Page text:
Jean Chatzky: Navigating Medicare

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Medicare open enrollment ended in December, and if you changed your Medicare Advantage or Medicare Part D plan, your new coverage took effect on Jan. 1. But your job isn’t quite done — it’s still important to take a look at your plan materials. In fact, even if you didn’t switch plans you still may face changes, so reading through your coverage information is top priority.

Unfortunately, those materials can be overwhelming and difficult to get through, says Ross Blair, senior vice president of So I asked him and Leslie Fried, the senior director of the Center for Benefits Access at the National Council on Aging, to break down the important points. Consider this your Medicare Cliffs Notes.

Make sure your drugs are on the formulary, the list of covered drugs. This is something you should have checked when weighing your Medicare Part D or drug coverage plan, but many people don’t, says Fried. “Unfortunately, a lot of Medicare beneficiaries don’t look at the formulary, and the first time they find out their drug isn’t covered is when they go to the pharmacy and their plan denies the prescription. Sadly, a large number of people just walk away and don’t get the drugs or pay out of pocket and that can (represent) a significant cost.”

Instead, check any drugs you’re taking against the list of drugs covered by your plan, then speak to your doctor about alternatives to any drugs that aren’t covered. If an alternative isn’t available, Fried says you can submit for an exception to the drug plan, and if that’s denied, you can appeal.

Choose your pharmacy wisely. There are two types of pharmacies that would be considered in network by your Medicare Part D provider, but your costs will differ between them. Some pharmacies are simply in network, which means the drugs will be covered there. Others are preferred pharmacies, which means the drugs will be covered at a lower out-of-pocket expense to you. You want to visit the latter if possible, says Fried. She notes, too, that drug costs are often higher under a plan’s mail order drug system, so be sure to compare costs with your local pharmacy before ordering.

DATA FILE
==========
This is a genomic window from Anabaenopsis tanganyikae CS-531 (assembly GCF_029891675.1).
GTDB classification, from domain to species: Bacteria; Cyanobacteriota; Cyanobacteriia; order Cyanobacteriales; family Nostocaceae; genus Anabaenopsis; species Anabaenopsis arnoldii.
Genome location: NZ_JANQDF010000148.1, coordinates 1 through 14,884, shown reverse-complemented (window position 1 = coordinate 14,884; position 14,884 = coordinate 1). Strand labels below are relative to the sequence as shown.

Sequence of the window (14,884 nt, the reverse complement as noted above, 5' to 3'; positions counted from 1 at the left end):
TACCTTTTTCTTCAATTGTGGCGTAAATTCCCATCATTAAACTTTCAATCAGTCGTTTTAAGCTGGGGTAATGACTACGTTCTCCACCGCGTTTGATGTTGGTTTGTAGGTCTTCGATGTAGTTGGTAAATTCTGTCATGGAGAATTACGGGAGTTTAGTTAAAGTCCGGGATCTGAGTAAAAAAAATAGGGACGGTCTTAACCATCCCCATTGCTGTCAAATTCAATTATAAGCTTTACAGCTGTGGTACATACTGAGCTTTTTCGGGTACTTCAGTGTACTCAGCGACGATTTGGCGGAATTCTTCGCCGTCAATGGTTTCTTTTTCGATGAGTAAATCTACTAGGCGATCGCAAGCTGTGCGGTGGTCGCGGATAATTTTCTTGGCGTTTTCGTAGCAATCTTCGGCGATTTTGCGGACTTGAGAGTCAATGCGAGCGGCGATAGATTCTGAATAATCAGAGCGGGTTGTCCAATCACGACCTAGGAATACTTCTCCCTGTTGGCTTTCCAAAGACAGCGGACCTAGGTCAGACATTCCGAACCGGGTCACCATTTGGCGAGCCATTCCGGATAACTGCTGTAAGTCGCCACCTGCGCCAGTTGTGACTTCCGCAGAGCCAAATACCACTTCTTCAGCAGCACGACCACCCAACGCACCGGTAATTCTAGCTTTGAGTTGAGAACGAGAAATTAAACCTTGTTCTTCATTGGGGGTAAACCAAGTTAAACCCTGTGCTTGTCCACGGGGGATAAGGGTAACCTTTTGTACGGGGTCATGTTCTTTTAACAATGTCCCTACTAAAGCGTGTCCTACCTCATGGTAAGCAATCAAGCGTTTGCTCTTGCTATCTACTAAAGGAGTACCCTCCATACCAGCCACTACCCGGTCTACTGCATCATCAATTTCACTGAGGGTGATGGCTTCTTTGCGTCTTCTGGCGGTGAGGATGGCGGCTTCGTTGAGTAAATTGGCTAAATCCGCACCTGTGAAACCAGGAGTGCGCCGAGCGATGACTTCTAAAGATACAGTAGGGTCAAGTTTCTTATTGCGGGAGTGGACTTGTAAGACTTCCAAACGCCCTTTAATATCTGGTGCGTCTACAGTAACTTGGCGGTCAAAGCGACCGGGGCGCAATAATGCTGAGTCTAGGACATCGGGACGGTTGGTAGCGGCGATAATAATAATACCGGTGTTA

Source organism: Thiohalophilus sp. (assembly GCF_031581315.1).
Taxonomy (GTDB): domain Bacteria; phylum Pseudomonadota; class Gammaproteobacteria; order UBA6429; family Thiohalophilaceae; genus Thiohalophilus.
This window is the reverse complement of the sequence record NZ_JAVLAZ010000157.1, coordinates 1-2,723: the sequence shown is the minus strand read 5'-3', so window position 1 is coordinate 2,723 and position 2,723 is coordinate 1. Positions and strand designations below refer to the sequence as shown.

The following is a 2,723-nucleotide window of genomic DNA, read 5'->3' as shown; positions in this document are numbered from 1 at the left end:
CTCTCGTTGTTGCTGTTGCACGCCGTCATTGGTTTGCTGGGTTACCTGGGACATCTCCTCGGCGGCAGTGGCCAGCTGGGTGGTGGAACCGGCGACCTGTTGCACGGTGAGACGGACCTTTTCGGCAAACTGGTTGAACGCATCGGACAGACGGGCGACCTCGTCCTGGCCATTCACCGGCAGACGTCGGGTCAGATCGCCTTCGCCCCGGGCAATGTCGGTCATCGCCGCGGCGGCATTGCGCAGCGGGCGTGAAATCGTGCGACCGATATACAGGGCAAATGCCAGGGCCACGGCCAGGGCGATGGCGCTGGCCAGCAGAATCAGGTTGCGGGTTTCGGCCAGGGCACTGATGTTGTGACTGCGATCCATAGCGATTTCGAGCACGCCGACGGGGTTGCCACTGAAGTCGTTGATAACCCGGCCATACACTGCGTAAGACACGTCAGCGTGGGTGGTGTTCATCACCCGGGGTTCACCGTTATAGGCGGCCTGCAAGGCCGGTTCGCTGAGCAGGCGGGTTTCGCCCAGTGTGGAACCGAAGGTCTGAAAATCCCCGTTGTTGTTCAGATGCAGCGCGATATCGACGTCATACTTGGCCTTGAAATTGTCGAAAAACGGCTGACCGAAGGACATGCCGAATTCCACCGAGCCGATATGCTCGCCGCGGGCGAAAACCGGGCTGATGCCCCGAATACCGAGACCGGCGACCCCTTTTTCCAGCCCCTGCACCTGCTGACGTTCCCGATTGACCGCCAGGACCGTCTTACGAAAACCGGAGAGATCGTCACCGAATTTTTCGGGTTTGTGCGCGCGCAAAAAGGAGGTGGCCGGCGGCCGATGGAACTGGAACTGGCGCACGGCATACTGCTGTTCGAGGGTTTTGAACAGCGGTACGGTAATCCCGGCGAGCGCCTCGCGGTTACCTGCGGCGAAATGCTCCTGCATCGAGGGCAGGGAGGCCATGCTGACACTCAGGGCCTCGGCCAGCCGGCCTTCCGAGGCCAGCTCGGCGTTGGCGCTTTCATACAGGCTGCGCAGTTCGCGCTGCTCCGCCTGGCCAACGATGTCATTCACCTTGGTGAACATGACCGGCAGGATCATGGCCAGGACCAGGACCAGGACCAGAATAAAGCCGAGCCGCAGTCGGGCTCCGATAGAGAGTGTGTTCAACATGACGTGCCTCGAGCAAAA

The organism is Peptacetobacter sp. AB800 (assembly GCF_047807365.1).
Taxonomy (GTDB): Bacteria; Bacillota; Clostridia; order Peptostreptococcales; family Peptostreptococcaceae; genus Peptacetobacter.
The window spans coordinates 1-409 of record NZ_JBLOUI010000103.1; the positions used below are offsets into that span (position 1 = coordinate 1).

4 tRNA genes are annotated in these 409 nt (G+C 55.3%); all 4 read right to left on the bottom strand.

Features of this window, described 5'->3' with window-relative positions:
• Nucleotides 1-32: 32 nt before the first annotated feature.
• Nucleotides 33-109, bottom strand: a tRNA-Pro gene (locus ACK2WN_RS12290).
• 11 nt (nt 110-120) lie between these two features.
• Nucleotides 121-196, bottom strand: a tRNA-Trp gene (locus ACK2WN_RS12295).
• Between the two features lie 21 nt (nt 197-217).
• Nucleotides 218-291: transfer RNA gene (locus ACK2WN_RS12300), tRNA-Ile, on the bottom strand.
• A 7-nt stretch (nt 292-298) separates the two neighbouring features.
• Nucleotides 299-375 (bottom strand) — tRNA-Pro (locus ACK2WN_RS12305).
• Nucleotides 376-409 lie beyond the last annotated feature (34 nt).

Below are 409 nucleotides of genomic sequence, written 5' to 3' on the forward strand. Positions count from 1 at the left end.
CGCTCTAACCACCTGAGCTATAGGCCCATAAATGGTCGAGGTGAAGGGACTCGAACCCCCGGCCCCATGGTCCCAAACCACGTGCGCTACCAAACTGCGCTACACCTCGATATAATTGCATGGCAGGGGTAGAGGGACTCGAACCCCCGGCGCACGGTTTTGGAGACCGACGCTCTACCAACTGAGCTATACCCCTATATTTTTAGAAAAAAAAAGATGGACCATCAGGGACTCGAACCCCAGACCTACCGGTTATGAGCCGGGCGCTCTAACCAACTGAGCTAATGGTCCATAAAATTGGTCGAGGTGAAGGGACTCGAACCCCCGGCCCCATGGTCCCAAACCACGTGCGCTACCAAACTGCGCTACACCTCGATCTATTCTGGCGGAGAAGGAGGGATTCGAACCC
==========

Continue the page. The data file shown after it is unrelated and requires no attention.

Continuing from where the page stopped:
Use preventive services. “Medicare Part B covers many preventive benefits that help you protect your health,” Blair says. “Some, like flu shots, are available to you free of charge, so it’s a good idea to know what these benefits are so you can maximize your Medicare coverage.” You may be eligible to receive cardiovascular disease screenings, shots, depression screenings, annual wellness visits, breast cancer screenings and other services at no additional cost.

Stay in network. With Medicare Advantage, coverage rules can vary. You may need a referral to see a specialist, and certain hospitals and doctors may be considered out of network. Be sure to check with your plan to make sure all of your care providers are in network before scheduling appointments or services. This is true even if you have continued on the same plan from last year; the rules and the provider network can change, Fried says.

Get help. There are several services available to qualified applicants who can’t afford premiums or other out-of-pocket costs. The first is the Medicare Savings Program, and it’s administered through Medicaid. To see if you qualify, visit your local office. That program may provide help with Part B premiums and other costs. Another program is Extra Help, which is administered through the Social Security Administration (and you can apply online at That program may offer assistance with prescription drug costs and out-of-pocket expenses, Fried says.